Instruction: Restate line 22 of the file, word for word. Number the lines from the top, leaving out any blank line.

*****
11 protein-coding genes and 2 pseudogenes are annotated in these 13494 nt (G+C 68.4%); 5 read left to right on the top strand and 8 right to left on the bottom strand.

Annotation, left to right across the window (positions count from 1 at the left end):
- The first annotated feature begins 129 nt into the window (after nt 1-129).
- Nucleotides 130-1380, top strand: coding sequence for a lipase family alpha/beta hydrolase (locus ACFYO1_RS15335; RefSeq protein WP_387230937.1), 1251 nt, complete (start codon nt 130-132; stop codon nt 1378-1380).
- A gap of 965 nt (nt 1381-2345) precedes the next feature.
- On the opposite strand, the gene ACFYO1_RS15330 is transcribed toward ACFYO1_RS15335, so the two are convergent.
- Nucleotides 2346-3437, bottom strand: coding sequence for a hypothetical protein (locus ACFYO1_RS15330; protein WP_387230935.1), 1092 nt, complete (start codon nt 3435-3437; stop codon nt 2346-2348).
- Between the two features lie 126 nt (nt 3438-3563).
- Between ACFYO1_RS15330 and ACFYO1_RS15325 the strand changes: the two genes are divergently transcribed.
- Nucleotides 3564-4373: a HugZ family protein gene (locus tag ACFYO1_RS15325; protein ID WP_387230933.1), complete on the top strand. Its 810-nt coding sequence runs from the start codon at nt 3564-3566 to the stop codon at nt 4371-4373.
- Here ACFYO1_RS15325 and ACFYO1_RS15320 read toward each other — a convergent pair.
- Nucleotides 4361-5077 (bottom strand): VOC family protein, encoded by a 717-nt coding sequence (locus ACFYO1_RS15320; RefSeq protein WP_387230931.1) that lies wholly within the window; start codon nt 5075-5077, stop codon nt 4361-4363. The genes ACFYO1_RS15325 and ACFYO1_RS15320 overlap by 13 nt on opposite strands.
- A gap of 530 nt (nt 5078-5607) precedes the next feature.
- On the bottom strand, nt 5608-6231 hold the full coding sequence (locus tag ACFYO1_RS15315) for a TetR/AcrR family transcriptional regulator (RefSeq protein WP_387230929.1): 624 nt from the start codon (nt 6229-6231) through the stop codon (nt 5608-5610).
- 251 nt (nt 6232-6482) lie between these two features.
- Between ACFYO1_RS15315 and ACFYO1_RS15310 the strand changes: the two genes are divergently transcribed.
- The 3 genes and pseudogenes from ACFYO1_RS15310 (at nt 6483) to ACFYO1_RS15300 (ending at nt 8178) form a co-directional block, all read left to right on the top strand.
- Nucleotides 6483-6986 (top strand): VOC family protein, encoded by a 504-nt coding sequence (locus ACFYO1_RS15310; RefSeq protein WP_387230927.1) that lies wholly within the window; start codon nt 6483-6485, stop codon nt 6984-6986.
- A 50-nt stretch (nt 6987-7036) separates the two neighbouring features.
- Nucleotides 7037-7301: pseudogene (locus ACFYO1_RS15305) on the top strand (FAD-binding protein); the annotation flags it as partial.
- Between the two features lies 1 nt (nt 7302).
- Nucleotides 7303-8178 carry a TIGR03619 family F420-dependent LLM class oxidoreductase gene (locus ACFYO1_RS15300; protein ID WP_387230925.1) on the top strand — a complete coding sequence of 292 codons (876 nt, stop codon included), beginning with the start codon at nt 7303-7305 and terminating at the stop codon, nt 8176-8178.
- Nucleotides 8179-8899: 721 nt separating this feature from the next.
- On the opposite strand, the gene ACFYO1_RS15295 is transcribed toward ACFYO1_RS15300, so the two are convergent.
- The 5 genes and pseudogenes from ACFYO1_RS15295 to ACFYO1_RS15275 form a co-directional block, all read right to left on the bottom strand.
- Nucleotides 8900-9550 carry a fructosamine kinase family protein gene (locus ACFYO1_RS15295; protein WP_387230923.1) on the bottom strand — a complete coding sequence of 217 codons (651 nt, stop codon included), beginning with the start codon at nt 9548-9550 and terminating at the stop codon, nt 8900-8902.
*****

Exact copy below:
- Nucleotides 7303-8178 carry a TIGR03619 family F420-dependent LLM class oxidoreductase gene (locus ACFYO1_RS15300; protein ID WP_387230925.1) on the top strand — a complete coding sequence of 292 codons (876 nt, stop codon included), beginning with the start codon at nt 7303-7305 and terminating at the stop codon, nt 8176-8178.